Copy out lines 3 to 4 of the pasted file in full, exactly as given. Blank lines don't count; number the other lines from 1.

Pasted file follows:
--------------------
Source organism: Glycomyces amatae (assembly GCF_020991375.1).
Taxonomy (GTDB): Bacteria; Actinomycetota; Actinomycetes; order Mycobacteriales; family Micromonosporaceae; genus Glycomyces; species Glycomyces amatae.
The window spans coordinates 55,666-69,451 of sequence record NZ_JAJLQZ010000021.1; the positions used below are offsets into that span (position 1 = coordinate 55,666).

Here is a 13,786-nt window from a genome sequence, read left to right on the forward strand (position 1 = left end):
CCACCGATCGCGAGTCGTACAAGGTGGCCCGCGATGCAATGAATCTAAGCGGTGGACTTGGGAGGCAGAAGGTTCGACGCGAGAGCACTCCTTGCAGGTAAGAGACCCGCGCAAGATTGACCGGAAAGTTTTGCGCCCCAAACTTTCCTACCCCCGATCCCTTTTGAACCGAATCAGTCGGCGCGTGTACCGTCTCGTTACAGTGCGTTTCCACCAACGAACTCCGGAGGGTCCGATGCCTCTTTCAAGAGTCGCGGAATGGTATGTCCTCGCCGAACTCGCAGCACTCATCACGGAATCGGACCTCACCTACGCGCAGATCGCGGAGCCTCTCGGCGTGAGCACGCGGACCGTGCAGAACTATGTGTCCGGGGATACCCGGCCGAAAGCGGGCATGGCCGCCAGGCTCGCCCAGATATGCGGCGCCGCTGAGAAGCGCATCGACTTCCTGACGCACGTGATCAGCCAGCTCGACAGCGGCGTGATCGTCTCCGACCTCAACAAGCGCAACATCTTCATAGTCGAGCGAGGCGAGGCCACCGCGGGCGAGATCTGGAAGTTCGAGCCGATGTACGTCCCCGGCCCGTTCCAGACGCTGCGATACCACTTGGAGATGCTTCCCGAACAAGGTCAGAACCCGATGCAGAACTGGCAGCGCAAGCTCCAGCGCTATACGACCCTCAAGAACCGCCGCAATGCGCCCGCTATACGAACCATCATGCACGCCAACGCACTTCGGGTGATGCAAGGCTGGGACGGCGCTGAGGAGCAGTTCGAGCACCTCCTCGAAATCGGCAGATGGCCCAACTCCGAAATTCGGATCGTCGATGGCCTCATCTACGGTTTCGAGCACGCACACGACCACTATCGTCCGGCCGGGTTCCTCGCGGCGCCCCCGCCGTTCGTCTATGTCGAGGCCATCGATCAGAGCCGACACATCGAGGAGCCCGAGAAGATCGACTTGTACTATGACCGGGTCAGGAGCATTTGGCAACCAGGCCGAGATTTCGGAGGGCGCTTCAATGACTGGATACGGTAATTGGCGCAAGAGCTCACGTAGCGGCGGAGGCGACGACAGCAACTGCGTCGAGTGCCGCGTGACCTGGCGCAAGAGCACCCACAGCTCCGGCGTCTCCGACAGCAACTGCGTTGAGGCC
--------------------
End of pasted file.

The window spans coordinates 55,666-69,451 of sequence record NZ_JAJLQZ010000021.1; the positions used below are offsets into that span (position 1 = coordinate 55,666).

Here is a 13,786-nt window from a genome sequence, read left to right on the forward strand (position 1 = left end):